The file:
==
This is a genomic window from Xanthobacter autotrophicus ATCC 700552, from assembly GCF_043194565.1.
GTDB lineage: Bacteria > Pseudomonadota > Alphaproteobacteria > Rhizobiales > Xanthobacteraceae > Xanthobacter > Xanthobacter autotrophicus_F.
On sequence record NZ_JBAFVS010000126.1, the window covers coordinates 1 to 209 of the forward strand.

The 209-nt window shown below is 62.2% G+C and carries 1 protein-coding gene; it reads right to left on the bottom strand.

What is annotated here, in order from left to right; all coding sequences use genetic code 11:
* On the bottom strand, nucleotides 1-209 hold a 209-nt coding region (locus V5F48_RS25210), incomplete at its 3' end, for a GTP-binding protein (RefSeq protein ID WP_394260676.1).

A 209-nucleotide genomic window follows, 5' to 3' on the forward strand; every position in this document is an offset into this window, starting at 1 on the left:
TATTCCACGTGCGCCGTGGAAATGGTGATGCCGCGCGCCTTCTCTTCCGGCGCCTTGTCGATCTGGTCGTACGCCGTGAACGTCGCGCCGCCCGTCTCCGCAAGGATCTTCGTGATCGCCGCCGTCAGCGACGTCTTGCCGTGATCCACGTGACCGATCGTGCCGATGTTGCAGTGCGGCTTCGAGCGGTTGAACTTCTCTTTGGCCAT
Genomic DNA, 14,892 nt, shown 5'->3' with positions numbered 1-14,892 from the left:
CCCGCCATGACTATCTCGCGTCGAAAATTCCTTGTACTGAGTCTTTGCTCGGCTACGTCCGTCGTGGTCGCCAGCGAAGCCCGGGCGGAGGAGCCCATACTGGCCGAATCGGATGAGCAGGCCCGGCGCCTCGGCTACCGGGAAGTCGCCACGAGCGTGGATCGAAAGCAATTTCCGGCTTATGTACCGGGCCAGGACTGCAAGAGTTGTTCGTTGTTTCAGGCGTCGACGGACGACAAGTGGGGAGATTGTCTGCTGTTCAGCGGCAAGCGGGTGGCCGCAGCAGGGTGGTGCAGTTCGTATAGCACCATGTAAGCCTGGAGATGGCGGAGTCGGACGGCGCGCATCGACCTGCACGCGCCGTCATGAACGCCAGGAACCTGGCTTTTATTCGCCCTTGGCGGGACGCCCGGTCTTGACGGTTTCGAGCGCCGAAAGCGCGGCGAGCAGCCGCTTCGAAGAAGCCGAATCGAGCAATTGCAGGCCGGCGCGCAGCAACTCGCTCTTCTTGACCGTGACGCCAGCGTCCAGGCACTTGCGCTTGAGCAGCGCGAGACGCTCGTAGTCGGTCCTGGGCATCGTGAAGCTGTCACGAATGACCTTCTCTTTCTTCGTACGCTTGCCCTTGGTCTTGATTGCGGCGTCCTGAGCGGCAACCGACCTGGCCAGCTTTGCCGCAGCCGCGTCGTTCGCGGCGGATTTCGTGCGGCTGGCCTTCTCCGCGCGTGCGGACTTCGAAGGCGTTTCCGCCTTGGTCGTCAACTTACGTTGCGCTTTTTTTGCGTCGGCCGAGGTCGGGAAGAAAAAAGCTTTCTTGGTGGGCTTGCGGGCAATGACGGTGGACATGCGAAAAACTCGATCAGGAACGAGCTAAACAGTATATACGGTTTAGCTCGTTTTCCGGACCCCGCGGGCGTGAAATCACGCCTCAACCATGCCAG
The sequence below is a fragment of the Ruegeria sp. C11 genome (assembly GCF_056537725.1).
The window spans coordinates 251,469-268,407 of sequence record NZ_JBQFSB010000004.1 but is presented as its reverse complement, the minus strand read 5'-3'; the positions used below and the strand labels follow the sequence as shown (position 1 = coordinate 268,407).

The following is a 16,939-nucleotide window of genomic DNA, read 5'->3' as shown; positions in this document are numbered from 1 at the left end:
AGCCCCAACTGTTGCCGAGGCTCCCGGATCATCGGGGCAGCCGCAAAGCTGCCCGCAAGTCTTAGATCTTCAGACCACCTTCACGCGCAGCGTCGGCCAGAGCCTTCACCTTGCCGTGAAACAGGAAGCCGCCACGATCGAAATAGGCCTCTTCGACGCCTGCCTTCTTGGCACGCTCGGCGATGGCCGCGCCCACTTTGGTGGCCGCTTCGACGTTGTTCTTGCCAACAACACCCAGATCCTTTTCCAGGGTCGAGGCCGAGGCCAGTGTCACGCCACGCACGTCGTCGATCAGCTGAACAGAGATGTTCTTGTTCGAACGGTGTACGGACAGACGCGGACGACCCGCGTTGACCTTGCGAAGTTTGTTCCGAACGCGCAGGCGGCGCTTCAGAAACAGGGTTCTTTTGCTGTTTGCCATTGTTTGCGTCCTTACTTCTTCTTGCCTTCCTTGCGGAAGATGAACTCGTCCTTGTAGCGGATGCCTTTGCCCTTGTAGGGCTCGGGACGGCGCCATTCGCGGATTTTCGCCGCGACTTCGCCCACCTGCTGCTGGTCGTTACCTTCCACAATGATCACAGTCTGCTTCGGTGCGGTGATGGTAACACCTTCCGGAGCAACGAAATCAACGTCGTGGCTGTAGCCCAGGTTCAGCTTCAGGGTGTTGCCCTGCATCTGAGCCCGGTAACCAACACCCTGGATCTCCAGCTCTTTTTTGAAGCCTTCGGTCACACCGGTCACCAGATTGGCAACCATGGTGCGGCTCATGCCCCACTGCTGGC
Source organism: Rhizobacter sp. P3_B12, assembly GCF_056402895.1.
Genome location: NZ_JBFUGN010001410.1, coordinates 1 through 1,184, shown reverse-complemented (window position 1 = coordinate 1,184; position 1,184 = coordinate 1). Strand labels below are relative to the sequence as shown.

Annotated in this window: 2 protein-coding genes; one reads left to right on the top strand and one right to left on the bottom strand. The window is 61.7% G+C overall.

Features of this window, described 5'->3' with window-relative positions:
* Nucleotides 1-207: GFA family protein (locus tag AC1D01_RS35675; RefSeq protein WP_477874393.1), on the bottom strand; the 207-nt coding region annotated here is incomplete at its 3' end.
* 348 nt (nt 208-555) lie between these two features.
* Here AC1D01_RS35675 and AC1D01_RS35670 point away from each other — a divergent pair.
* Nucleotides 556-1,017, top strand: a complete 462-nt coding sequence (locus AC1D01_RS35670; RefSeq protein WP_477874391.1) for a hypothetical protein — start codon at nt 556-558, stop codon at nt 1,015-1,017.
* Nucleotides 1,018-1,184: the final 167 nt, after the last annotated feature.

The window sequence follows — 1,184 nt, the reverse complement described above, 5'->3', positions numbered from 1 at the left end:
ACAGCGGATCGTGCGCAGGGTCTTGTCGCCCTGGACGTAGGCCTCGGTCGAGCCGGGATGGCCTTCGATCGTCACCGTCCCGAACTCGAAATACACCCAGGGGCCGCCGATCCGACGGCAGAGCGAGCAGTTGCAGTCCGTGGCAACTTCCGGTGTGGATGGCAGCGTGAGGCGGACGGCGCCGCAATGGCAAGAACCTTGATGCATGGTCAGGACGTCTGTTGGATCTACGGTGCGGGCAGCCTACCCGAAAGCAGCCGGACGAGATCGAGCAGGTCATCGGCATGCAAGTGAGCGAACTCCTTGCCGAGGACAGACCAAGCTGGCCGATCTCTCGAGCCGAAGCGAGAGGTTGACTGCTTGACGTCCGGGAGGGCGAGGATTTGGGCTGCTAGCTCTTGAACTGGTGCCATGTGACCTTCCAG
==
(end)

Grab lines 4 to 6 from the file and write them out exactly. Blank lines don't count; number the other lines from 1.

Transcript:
The 209-nt window shown below is 62.2% G+C and carries 1 protein-coding gene; it reads right to left on the bottom strand.

What is annotated here, in order from left to right; all coding sequences use genetic code 11:
* On the bottom strand, nucleotides 1-209 hold a 209-nt coding region (locus V5F48_RS25210), incomplete at its 3' end, for a GTP-binding protein (RefSeq protein ID WP_394260676.1).